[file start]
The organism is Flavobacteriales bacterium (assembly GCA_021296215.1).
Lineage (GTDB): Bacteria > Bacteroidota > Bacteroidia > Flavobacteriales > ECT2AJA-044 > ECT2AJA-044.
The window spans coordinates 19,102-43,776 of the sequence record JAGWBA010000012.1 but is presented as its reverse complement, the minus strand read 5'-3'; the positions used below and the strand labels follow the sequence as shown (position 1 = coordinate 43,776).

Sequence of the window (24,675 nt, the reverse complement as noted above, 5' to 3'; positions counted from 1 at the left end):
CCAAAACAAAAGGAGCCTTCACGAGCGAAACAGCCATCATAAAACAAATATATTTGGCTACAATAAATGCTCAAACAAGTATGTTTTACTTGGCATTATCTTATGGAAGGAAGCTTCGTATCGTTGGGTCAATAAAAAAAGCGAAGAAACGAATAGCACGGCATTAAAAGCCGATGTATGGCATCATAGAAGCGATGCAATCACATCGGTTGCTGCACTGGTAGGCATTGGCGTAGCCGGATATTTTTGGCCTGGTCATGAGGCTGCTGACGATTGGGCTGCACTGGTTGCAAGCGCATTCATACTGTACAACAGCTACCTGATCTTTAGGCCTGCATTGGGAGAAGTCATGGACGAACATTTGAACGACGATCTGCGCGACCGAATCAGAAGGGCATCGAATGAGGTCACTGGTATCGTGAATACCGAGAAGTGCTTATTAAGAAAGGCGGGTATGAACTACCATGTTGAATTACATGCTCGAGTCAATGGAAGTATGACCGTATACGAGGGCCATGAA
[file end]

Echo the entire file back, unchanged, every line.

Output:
The organism is Flavobacteriales bacterium (assembly GCA_021296215.1).
Lineage (GTDB): Bacteria > Bacteroidota > Bacteroidia > Flavobacteriales > ECT2AJA-044 > ECT2AJA-044.
The window spans coordinates 19,102-43,776 of the sequence record JAGWBA010000012.1 but is presented as its reverse complement, the minus strand read 5'-3'; the positions used below and the strand labels follow the sequence as shown (position 1 = coordinate 43,776).

Sequence of the window (24,675 nt, the reverse complement as noted above, 5' to 3'; positions counted from 1 at the left end):
CCAAAACAAAAGGAGCCTTCACGAGCGAAACAGCCATCATAAAACAAATATATTTGGCTACAATAAATGCTCAAACAAGTATGTTTTACTTGGCATTATCTTATGGAAGGAAGCTTCGTATCGTTGGGTCAATAAAAAAAGCGAAGAAACGAATAGCACGGCATTAAAAGCCGATGTATGGCATCATAGAAGCGATGCAATCACATCGGTTGCTGCACTGGTAGGCATTGGCGTAGCCGGATATTTTTGGCCTGGTCATGAGGCTGCTGACGATTGGGCTGCACTGGTTGCAAGCGCATTCATACTGTACAACAGCTACCTGATCTTTAGGCCTGCATTGGGAGAAGTCATGGACGAACATTTGAACGACGATCTGCGCGACCGAATCAGAAGGGCATCGAATGAGGTCACTGGTATCGTGAATACCGAGAAGTGCTTATTAAGAAAGGCGGGTATGAACTACCATGTTGAATTACATGCTCGAGTCAATGGAAGTATGACCGTATACGAGGGCCATGAA